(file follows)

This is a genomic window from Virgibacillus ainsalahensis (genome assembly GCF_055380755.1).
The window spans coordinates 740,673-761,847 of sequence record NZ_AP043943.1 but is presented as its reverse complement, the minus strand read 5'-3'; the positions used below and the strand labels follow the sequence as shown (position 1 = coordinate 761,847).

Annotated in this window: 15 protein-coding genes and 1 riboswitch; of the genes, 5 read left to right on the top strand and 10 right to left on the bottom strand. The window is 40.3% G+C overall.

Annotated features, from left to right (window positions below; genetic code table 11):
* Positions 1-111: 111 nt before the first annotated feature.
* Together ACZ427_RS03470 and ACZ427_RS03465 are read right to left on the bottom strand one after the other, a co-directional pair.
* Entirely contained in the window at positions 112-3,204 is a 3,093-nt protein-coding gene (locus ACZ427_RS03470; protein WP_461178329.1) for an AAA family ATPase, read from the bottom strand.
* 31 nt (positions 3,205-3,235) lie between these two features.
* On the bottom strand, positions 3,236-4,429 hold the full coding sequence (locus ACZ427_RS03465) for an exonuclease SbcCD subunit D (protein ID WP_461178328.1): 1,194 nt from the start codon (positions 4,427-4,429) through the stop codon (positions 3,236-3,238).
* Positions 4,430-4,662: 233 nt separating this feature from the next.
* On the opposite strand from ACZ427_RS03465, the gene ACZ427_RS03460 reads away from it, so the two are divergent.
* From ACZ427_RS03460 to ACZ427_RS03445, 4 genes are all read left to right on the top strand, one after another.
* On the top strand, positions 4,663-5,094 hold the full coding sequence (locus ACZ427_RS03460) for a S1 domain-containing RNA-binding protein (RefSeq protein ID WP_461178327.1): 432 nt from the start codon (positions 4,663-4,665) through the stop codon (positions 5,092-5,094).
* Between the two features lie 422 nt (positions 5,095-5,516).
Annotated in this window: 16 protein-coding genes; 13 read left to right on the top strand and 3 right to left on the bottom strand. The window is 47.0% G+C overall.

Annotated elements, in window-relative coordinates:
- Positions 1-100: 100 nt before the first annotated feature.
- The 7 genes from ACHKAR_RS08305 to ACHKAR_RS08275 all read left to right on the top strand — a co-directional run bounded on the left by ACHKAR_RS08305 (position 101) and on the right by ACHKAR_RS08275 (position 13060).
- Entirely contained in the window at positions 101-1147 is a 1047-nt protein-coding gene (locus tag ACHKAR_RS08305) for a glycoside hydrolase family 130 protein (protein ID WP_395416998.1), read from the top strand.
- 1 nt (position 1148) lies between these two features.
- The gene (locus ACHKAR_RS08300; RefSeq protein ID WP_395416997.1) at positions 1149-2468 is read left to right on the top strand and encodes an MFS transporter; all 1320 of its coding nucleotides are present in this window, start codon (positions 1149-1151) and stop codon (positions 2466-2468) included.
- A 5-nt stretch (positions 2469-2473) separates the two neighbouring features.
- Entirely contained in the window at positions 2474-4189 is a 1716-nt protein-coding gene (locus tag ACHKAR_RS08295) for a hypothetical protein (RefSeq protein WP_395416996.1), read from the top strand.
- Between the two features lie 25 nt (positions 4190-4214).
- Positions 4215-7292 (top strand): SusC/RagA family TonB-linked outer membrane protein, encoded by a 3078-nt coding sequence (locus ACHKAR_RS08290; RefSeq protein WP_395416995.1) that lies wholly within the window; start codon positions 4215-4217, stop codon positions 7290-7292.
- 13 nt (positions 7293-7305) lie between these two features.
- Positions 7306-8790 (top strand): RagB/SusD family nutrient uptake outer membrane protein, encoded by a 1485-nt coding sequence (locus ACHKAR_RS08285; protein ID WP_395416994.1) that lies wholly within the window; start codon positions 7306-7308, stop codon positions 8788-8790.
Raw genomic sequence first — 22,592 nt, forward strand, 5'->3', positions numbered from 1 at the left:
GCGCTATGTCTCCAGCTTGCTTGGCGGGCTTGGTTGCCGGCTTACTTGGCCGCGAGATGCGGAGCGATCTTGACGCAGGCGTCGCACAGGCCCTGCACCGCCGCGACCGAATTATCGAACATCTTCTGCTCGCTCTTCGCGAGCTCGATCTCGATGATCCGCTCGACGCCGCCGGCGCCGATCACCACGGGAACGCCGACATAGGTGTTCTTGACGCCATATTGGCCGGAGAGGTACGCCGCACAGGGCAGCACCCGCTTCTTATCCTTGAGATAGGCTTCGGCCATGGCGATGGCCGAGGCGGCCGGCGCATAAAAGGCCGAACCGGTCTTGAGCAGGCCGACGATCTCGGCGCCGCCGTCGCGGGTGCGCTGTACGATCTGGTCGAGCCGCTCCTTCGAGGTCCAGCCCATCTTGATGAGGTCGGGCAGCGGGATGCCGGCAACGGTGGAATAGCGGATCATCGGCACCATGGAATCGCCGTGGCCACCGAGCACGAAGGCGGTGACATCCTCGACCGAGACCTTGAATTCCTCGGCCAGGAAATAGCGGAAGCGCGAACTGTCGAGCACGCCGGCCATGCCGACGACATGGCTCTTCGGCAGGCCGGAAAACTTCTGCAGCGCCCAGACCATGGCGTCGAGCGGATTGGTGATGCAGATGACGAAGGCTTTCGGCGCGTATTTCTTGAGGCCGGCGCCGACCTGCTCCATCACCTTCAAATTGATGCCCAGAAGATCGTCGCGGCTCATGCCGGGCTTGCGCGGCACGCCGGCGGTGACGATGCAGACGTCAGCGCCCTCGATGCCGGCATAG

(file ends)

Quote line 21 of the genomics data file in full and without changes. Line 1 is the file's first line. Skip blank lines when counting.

- The gene (locus ACHKAR_RS08300; RefSeq protein ID WP_395416997.1) at positions 1149-2468 is read left to right on the top strand and encodes an MFS transporter; all 1320 of its coding nucleotides are present in this window, start codon (positions 1149-1151) and stop codon (positions 2466-2468) included.